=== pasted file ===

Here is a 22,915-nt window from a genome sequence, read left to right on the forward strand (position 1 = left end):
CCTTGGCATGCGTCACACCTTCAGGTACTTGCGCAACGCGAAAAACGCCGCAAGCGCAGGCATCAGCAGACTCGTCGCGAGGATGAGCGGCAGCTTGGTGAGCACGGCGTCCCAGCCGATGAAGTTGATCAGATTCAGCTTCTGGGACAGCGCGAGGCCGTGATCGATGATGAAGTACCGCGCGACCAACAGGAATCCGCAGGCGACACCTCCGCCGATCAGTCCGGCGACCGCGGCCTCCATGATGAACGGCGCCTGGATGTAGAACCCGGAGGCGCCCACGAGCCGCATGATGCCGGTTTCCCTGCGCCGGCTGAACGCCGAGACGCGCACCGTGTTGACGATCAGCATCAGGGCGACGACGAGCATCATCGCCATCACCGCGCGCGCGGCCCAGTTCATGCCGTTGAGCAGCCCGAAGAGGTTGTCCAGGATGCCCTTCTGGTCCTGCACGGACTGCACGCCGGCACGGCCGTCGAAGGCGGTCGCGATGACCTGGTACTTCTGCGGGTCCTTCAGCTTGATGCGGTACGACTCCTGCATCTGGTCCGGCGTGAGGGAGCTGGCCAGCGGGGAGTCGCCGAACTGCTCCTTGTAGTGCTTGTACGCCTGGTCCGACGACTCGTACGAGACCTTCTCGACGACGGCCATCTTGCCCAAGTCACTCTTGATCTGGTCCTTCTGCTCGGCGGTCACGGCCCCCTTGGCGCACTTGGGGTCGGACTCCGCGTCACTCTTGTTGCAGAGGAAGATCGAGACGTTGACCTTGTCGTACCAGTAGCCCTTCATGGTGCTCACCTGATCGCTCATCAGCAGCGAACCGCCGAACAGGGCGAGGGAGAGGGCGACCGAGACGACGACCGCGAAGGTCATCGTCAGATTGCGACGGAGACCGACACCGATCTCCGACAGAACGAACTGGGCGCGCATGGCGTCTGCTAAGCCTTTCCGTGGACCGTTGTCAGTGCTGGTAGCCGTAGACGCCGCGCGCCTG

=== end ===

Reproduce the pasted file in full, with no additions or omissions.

Here is a 22,915-nt window from a genome sequence, read left to right on the forward strand (position 1 = left end):
CCTTGGCATGCGTCACACCTTCAGGTACTTGCGCAACGCGAAAAACGCCGCAAGCGCAGGCATCAGCAGACTCGTCGCGAGGATGAGCGGCAGCTTGGTGAGCACGGCGTCCCAGCCGATGAAGTTGATCAGATTCAGCTTCTGGGACAGCGCGAGGCCGTGATCGATGATGAAGTACCGCGCGACCAACAGGAATCCGCAGGCGACACCTCCGCCGATCAGTCCGGCGACCGCGGCCTCCATGATGAACGGCGCCTGGATGTAGAACCCGGAGGCGCCCACGAGCCGCATGATGCCGGTTTCCCTGCGCCGGCTGAACGCCGAGACGCGCACCGTGTTGACGATCAGCATCAGGGCGACGACGAGCATCATCGCCATCACCGCGCGCGCGGCCCAGTTCATGCCGTTGAGCAGCCCGAAGAGGTTGTCCAGGATGCCCTTCTGGTCCTGCACGGACTGCACGCCGGCACGGCCGTCGAAGGCGGTCGCGATGACCTGGTACTTCTGCGGGTCCTTCAGCTTGATGCGGTACGACTCCTGCATCTGGTCCGGCGTGAGGGAGCTGGCCAGCGGGGAGTCGCCGAACTGCTCCTTGTAGTGCTTGTACGCCTGGTCCGACGACTCGTACGAGACCTTCTCGACGACGGCCATCTTGCCCAAGTCACTCTTGATCTGGTCCTTCTGCTCGGCGGTCACGGCCCCCTTGGCGCACTTGGGGTCGGACTCCGCGTCACTCTTGTTGCAGAGGAAGATCGAGACGTTGACCTTGTCGTACCAGTAGCCCTTCATGGTGCTCACCTGATCGCTCATCAGCAGCGAACCGCCGAACAGGGCGAGGGAGAGGGCGACCGAGACGACGACCGCGAAGGTCATCGTCAGATTGCGACGGAGACCGACACCGATCTCCGACAGAACGAACTGGGCGCGCATGGCGTCTGCTAAGCCTTTCCGTGGACCGTTGTCAGTGCTGGTAGCCGTAGACGCCGCGCGCCTG